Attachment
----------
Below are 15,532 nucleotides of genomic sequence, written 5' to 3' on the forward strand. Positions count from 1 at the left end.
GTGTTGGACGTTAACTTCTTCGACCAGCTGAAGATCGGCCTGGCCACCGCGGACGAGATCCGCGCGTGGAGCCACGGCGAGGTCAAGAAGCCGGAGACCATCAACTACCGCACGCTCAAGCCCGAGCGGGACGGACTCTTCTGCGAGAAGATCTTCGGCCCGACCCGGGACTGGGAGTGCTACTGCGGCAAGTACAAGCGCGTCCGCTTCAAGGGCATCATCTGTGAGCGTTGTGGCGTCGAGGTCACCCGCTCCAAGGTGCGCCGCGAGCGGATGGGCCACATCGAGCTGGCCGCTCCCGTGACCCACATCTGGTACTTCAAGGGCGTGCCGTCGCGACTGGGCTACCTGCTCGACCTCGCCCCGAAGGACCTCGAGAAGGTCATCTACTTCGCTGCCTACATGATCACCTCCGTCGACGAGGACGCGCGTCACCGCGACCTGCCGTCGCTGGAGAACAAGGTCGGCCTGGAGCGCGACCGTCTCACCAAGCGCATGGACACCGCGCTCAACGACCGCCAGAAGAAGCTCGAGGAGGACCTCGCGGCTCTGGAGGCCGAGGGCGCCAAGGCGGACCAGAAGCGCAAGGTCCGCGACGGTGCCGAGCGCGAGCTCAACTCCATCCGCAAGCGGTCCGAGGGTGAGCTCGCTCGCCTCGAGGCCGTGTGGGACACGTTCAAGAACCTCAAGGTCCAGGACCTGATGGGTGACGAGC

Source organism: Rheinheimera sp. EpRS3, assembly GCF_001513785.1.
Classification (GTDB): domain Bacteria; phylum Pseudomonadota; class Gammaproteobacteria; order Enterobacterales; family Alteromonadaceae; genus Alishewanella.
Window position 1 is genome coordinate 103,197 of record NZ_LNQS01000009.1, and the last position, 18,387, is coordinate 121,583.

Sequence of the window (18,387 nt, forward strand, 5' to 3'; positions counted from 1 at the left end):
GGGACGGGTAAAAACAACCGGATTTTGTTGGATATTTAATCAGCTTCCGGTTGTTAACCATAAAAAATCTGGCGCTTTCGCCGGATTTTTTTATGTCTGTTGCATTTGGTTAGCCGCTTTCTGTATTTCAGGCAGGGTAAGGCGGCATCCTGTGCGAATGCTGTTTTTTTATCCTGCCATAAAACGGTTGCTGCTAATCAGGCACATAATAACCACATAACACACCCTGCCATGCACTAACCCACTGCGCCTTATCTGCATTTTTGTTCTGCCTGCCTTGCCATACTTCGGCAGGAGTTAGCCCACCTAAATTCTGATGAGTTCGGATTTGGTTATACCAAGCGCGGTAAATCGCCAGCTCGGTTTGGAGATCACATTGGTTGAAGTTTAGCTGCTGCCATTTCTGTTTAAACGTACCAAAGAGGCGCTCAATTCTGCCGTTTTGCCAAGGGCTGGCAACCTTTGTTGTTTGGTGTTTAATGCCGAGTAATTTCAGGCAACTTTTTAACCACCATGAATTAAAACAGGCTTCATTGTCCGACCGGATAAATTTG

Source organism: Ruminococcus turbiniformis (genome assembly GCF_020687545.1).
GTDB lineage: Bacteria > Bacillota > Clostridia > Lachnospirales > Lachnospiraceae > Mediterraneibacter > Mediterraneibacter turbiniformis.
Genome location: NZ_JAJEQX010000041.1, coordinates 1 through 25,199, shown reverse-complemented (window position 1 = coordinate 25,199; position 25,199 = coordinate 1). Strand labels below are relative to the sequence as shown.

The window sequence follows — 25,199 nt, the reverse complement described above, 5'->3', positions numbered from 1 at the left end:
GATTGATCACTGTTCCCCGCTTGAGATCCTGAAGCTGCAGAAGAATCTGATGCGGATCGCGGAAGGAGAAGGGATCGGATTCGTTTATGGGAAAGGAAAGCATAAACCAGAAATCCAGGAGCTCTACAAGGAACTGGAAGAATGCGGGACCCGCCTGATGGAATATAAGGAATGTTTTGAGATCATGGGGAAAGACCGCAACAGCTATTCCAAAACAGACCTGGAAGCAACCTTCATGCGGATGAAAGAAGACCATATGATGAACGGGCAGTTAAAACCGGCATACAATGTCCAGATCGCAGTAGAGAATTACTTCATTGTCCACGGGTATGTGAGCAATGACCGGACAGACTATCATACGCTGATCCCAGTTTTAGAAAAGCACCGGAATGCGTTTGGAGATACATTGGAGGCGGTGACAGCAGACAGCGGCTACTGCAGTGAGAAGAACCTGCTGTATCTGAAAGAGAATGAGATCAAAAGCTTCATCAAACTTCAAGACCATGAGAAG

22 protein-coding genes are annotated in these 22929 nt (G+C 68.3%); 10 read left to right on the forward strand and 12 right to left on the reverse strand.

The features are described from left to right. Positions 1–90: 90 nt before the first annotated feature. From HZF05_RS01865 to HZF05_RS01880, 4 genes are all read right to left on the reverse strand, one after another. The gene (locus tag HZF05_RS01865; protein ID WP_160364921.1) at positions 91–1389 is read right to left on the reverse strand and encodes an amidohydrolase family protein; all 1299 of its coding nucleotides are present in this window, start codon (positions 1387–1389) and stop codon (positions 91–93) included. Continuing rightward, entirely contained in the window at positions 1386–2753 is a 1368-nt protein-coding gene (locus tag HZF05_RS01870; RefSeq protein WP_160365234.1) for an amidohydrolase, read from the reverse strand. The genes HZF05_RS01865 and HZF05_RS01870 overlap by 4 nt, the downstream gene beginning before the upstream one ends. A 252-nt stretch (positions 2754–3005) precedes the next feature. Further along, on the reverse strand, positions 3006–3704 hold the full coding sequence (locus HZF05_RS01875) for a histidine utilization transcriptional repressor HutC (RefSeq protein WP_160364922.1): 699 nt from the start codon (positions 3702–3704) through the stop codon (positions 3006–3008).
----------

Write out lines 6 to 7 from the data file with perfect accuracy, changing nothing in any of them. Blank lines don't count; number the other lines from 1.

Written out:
Sequence of the window (18,387 nt, forward strand, 5' to 3'; positions counted from 1 at the left end):
GGGACGGGTAAAAACAACCGGATTTTGTTGGATATTTAATCAGCTTCCGGTTGTTAACCATAAAAAATCTGGCGCTTTCGCCGGATTTTTTTATGTCTGTTGCATTTGGTTAGCCGCTTTCTGTATTTCAGGCAGGGTAAGGCGGCATCCTGTGCGAATGCTGTTTTTTTATCCTGCCATAAAACGGTTGCTGCTAATCAGGCACATAATAACCACATAACACACCCTGCCATGCACTAACCCACTGCGCCTTATCTGCATTTTTGTTCTGCCTGCCTTGCCATACTTCGGCAGGAGTTAGCCCACCTAAATTCTGATGAGTTCGGATTTGGTTATACCAAGCGCGGTAAATCGCCAGCTCGGTTTGGAGATCACATTGGTTGAAGTTTAGCTGCTGCCATTTCTGTTTAAACGTACCAAAGAGGCGCTCAATTCTGCCGTTTTGCCAAGGGCTGGCAACCTTTGTTGTTTGGTGTTTAATGCCGAGTAATTTCAGGCAACTTTTTAACCACCATGAATTAAAACAGGCTTCATTGTCCGACCGGATAAATTTG